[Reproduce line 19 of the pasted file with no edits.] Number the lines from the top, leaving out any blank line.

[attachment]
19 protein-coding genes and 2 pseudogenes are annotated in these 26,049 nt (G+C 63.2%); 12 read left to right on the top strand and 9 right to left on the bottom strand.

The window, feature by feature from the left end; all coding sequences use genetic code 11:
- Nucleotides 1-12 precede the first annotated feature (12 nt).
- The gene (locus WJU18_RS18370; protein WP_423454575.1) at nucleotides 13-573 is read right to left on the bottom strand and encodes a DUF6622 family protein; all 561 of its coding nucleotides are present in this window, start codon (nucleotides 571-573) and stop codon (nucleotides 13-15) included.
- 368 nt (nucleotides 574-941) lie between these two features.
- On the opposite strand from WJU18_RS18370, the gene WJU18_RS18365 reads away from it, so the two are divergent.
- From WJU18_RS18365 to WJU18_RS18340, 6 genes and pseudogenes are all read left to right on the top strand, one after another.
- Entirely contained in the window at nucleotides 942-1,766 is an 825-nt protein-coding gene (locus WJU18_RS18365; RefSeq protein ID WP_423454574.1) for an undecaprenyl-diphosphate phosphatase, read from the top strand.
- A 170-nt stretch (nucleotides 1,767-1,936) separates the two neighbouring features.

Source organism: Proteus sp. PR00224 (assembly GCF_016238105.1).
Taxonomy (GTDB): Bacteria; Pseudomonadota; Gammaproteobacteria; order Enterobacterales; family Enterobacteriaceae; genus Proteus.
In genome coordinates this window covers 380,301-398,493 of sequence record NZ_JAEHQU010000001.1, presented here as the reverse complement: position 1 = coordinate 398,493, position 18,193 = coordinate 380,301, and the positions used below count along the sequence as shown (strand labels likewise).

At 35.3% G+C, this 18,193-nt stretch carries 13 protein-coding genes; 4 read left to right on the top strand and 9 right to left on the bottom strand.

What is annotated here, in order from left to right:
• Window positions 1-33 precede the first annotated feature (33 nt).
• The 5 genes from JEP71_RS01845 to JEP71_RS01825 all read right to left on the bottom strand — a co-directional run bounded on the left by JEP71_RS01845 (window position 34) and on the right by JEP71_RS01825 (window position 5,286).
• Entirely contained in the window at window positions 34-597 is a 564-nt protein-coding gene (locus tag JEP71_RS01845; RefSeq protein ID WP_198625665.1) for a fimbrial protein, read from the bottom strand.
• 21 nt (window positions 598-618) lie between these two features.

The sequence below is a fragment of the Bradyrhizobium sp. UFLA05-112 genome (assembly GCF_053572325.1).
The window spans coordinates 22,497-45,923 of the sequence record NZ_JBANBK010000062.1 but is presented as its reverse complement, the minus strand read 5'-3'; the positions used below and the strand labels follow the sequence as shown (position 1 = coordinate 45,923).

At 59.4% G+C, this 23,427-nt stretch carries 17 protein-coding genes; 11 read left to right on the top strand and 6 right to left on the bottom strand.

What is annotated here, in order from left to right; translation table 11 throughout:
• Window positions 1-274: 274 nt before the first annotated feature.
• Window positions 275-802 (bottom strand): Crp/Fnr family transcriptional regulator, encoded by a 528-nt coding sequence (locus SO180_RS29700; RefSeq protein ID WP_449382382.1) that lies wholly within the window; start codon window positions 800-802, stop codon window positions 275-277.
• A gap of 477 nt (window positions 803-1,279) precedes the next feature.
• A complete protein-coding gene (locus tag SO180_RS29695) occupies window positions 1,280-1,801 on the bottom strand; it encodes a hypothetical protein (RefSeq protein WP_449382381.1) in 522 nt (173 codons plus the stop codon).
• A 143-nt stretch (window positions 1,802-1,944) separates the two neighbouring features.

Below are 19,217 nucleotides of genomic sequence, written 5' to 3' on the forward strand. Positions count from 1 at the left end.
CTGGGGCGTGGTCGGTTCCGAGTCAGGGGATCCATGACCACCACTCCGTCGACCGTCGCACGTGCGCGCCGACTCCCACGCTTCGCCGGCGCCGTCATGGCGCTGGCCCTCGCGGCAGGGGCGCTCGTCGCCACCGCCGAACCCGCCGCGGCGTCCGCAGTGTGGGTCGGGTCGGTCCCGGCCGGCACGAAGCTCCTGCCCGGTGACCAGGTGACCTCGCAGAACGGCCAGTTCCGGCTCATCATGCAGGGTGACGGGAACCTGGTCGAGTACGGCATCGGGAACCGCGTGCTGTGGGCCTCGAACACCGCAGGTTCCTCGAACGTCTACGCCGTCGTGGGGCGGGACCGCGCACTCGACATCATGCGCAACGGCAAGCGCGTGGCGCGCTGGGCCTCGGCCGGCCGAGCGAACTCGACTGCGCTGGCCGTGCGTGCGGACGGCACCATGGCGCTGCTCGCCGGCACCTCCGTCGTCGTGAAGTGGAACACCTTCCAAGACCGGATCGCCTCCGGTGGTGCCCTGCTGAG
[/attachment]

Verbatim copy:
The sequence below is a fragment of the Bradyrhizobium sp. UFLA05-112 genome (assembly GCF_053572325.1).